The Quality Doctor as Alzheimer’s Advocate

June 14, 2022 · Matt Brock

One way to honor Alzheimer’s and Brain Awareness Month in June is to share personal accounts. NCQA’s Executive Vice President, Eric Schneider, MD, MSc, offered these thoughtful remarks at a recent conference hosted by the National Academies, “Organizational Behavior Change to Address the Needs of People Living with Alzheimer’s Disease and Related Dementias.”

We thank the Academies for the opportunity. Eric’s remarks have been lightly edited for clarity and brevity.

I’m here today, in part, as the son of a person with dementia.

In 2019, just after moving with my father into an independent living apartment connected to a nursing facility, my stepmother was widowed.

By 2021 we were in the middle of a pandemic, and she found it increasingly hard to participate in our Zoom calls. When we finally were allowed to visit in August, we found she had become meek and passive.

We’d hoped these setbacks were just pandemic isolation, but she was becoming more withdrawn, more frail, and had started to repeat herself.Alzheimer's Hands

She moved out of independent living and into a personal care unit in the nursing facility. Her agitation increased, in part because she was no longer in her apartment. She was prescribed meds that led to low sodium, acute delirium and hospitalization. She never received a full neurologic evaluation.

She was discharged from the hospital to a rehabilitation facility, with ongoing delirium. I warned the staff that she was not back to baseline. They prescribed benzodiazepine, which increased her agitation and made her combative. She ended up back in the hospital within a week. After more evaluation—still no neurologic evaluation—they discontinued the medication and she resolved.

When I was visiting her a couple of weeks later, a nurse said to me, “She seems agitated. We’re thinking we should start her on Lexapro.” The nurse was unaware of what had happened, even though it had caused dramatic problems.

My stepmother’s delirium cleared after several months, but the memory problems were worse. She finally got a neurologic evaluation—and I had to call several times to get the results.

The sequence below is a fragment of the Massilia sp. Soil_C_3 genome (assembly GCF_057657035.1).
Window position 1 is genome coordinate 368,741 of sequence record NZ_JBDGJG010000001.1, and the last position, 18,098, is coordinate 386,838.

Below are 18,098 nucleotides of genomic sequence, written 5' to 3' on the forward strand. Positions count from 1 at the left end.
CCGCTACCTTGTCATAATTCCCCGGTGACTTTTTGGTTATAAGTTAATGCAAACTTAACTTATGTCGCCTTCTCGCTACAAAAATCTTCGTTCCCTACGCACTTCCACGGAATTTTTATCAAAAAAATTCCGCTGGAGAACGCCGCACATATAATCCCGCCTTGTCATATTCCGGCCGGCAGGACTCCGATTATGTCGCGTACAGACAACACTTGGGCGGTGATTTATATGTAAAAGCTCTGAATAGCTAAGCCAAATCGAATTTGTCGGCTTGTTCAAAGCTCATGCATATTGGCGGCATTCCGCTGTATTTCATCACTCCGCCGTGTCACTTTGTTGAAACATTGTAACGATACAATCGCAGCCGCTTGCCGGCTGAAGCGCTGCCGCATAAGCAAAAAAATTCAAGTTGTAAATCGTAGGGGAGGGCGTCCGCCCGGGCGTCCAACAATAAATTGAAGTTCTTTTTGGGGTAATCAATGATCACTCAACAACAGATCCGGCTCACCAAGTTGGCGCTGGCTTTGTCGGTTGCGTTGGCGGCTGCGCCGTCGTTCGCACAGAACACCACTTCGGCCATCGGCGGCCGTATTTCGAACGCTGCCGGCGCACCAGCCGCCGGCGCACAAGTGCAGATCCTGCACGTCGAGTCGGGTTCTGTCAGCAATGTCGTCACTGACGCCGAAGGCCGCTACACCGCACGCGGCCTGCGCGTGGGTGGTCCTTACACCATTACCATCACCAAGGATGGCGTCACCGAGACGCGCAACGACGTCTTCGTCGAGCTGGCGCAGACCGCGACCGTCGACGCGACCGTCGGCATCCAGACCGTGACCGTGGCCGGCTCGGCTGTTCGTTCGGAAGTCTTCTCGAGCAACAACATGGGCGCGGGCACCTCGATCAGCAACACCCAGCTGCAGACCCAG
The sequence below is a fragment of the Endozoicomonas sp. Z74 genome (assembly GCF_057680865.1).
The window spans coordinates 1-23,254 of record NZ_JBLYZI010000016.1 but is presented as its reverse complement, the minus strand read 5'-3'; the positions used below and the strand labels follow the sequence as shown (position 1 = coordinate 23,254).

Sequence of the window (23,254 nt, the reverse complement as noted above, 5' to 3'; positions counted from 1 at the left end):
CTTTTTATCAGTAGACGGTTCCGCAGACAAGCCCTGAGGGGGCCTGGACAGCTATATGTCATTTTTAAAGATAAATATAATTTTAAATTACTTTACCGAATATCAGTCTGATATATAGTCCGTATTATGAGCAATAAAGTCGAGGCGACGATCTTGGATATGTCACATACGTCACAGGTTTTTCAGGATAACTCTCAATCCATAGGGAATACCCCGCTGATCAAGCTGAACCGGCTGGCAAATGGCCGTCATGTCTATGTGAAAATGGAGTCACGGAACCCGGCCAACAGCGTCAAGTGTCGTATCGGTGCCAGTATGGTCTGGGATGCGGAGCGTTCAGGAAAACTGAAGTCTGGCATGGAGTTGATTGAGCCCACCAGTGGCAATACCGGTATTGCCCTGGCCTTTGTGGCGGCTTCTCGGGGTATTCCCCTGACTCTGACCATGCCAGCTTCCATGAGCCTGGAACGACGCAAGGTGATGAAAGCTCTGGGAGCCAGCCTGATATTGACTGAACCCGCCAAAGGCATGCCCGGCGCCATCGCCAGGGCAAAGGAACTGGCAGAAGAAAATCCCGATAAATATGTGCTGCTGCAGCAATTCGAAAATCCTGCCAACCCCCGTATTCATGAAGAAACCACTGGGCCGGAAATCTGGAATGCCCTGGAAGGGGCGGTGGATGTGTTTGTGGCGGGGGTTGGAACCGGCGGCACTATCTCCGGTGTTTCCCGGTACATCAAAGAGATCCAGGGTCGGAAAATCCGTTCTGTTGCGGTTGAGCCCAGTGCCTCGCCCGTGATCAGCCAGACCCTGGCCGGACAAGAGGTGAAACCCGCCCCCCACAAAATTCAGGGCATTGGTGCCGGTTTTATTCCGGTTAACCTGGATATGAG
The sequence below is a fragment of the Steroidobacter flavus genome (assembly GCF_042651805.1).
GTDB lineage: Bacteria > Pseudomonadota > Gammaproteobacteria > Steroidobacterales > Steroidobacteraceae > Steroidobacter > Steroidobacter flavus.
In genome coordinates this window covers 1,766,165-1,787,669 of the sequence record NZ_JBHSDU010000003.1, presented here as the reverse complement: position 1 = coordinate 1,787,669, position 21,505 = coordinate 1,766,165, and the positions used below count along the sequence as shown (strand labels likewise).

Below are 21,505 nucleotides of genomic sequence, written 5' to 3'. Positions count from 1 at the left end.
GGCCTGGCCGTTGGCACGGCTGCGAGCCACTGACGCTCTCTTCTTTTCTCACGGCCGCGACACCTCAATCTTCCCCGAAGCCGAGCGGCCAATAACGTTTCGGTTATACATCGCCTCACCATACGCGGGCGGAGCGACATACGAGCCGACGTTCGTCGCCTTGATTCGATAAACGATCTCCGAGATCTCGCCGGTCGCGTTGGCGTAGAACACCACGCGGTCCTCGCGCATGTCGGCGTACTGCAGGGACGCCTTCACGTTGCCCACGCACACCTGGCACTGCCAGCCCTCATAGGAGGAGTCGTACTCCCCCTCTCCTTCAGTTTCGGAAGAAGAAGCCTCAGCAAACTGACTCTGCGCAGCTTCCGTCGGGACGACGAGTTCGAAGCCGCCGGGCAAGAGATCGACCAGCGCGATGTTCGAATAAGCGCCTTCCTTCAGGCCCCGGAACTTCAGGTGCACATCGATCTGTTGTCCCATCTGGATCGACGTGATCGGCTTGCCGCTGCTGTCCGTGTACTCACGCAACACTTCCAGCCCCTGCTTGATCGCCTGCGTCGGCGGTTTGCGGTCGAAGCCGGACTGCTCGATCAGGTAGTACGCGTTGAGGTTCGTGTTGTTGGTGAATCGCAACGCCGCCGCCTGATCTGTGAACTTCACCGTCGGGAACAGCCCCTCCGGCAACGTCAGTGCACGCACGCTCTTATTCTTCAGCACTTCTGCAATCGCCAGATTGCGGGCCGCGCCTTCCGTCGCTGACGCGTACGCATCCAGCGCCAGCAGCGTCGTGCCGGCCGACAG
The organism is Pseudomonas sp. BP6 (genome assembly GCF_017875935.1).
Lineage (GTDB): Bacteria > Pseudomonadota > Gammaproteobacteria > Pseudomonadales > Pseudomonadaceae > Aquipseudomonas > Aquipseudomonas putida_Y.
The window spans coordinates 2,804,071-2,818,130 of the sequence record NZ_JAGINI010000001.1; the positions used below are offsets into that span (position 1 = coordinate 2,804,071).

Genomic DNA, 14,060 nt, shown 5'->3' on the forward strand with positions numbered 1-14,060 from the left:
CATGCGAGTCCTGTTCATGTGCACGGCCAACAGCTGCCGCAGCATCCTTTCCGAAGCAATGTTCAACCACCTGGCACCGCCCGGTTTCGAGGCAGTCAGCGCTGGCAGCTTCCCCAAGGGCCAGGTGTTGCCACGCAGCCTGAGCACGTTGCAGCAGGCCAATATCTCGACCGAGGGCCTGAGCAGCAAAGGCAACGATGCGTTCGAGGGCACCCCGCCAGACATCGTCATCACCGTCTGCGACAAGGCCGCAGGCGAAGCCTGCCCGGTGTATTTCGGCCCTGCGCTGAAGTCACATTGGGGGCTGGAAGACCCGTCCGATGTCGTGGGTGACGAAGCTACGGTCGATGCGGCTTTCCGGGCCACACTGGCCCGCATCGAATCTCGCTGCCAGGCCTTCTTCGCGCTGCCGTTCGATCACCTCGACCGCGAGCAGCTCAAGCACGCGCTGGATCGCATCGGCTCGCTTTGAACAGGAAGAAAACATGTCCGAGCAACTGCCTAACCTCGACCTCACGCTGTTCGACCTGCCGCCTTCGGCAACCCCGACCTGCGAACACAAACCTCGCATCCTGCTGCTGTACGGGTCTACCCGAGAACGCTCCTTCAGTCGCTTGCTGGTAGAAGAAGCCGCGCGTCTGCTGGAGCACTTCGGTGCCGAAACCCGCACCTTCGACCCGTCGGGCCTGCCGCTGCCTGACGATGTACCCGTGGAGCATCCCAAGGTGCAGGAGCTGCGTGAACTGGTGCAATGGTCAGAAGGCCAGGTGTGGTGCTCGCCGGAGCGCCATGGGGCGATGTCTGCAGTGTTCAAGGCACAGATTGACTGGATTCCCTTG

Lessons Learned

I’d experienced situations like my stepmother’s in my own practice as a primary care doctor, but to live it from the caregiver side has been eye-opening.

  • Early intervention is important but hard: It’s difficult to recognize memory loss early, and one consequence is that staff often frame “bad behavior” as willful, rather than as a manifestation of disease.
  • People who know get ignored: I’ve known my stepmother a long time, can discern a lot over the phone and have relevant training. The staff at my stepmother’s facility are excellent, but often my observations were disregarded and didn’t seem to matter.
  • The rural access crisis is real: Getting a neuropsychiatric evaluation in places like Boston, where I practiced for years, was hard. But that was nothing compared to getting one in rural Pennsylvania. Access in rural areas is at crisis levels.

The Problem of Coordination

More than anything, the problem highlighted by my stepmother’s experiences was one of coordination. Organization-specific quality models don’t get to the heart of quality problems for persons with dementia or other chronic diseases. From the patient’s perspective, the root of the quality gaps is poor coordination among organizations and clinicians.

I’m a physician, but it was incredibly difficult figuring out how to get through to my stepmother’s primary care physician or to communicate with specialists—to the extent I could even find specialists. I’m still trying to figure out her health insurance and what it covers, and what it may not cover.

We’ve made great strides in improving primary care, through teamwork, the patient-centered medical home model of care and the payment models CMS has created. I think if we could improve nursing home quality, that would be fantastic.